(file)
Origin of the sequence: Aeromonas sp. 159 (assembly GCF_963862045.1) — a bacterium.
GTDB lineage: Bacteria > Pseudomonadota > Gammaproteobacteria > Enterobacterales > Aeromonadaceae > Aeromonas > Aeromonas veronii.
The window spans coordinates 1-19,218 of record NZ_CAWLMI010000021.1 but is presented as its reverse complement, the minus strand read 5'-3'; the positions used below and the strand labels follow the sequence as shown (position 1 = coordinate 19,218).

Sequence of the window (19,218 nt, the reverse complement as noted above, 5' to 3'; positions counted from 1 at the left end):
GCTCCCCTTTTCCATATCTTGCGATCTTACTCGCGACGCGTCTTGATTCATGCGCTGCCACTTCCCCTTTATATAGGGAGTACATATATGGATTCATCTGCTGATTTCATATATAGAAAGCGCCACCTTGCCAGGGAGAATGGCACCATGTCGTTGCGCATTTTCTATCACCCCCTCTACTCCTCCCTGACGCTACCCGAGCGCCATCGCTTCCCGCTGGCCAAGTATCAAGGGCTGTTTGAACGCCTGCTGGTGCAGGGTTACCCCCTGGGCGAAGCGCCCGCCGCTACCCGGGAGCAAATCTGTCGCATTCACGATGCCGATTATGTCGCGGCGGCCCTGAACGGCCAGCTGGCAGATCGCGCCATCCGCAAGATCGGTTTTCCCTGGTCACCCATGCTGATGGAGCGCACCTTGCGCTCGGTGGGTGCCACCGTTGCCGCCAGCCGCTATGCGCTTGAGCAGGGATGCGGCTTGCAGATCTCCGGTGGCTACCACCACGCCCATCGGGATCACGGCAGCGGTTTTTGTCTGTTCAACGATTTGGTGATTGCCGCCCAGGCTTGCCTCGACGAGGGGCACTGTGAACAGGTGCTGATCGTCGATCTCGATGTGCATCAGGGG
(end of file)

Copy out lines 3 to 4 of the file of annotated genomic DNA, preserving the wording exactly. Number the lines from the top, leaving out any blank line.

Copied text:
The window spans coordinates 1-19,218 of record NZ_CAWLMI010000021.1 but is presented as its reverse complement, the minus strand read 5'-3'; the positions used below and the strand labels follow the sequence as shown (position 1 = coordinate 19,218).

Sequence of the window (19,218 nt, the reverse complement as noted above, 5' to 3'; positions counted from 1 at the left end):